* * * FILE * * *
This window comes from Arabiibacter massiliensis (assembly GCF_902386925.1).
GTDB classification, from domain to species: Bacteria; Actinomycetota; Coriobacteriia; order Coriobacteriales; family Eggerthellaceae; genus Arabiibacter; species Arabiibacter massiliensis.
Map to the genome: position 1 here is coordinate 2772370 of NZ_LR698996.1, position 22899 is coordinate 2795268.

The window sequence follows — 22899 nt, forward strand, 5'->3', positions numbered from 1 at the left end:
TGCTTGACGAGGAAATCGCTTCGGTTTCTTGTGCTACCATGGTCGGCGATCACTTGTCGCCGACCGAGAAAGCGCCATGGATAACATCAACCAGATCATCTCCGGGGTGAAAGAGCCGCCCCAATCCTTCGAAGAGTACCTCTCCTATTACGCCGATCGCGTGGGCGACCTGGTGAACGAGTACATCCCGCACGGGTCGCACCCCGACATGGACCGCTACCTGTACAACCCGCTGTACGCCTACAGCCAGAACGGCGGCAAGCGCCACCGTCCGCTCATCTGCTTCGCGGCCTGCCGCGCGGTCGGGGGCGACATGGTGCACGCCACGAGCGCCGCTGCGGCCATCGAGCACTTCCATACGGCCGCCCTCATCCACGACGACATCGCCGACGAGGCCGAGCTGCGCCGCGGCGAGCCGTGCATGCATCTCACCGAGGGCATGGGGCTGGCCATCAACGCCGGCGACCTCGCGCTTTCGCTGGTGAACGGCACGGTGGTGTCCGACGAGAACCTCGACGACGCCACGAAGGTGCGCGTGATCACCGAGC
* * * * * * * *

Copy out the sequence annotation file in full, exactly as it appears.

This window comes from Arabiibacter massiliensis (assembly GCF_902386925.1).
GTDB classification, from domain to species: Bacteria; Actinomycetota; Coriobacteriia; order Coriobacteriales; family Eggerthellaceae; genus Arabiibacter; species Arabiibacter massiliensis.
Map to the genome: position 1 here is coordinate 2772370 of NZ_LR698996.1, position 22899 is coordinate 2795268.

The window sequence follows — 22899 nt, forward strand, 5'->3', positions numbered from 1 at the left end:
TGCTTGACGAGGAAATCGCTTCGGTTTCTTGTGCTACCATGGTCGGCGATCACTTGTCGCCGACCGAGAAAGCGCCATGGATAACATCAACCAGATCATCTCCGGGGTGAAAGAGCCGCCCCAATCCTTCGAAGAGTACCTCTCCTATTACGCCGATCGCGTGGGCGACCTGGTGAACGAGTACATCCCGCACGGGTCGCACCCCGACATGGACCGCTACCTGTACAACCCGCTGTACGCCTACAGCCAGAACGGCGGCAAGCGCCACCGTCCGCTCATCTGCTTCGCGGCCTGCCGCGCGGTCGGGGGCGACATGGTGCACGCCACGAGCGCCGCTGCGGCCATCGAGCACTTCCATACGGCCGCCCTCATCCACGACGACATCGCCGACGAGGCCGAGCTGCGCCGCGGCGAGCCGTGCATGCATCTCACCGAGGGCATGGGGCTGGCCATCAACGCCGGCGACCTCGCGCTTTCGCTGGTGAACGGCACGGTGGTGTCCGACGAGAACCTCGACGACGCCACGAAGGTGCGCGTGATCACCGAGC